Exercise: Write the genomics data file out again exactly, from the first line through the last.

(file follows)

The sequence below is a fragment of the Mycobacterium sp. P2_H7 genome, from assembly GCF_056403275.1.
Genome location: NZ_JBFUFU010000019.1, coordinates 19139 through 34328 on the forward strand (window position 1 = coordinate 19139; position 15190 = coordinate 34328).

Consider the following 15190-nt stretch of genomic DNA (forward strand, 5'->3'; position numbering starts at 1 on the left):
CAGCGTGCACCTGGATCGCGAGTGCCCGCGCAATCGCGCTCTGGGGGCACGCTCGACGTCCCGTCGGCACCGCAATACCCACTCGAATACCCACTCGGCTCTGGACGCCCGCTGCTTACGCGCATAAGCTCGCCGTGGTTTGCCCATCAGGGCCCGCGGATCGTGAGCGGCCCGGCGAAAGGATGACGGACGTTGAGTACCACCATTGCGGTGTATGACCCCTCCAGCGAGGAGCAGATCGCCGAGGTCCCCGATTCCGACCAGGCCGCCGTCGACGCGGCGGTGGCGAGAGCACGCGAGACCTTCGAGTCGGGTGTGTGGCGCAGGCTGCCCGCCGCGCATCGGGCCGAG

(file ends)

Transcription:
The sequence below is a fragment of the Mycobacterium sp. P2_H7 genome, from assembly GCF_056403275.1.
Genome location: NZ_JBFUFU010000019.1, coordinates 19139 through 34328 on the forward strand (window position 1 = coordinate 19139; position 15190 = coordinate 34328).

Consider the following 15190-nt stretch of genomic DNA (forward strand, 5'->3'; position numbering starts at 1 on the left):
CAGCGTGCACCTGGATCGCGAGTGCCCGCGCAATCGCGCTCTGGGGGCACGCTCGACGTCCCGTCGGCACCGCAATACCCACTCGAATACCCACTCGGCTCTGGACGCCCGCTGCTTACGCGCATAAGCTCGCCGTGGTTTGCCCATCAGGGCCCGCGGATCGTGAGCGGCCCGGCGAAAGGATGACGGACGTTGAGTACCACCATTGCGGTGTATGACCCCTCCAGCGAGGAGCAGATCGCCGAGGTCCCCGATTCCGACCAGGCCGCCGTCGACGCGGCGGTGGCGAGAGCACGCGAGACCTTCGAGTCGGGTGTGTGGCGCAGGCTGCCCGCCGCGCATCGGGCCGAG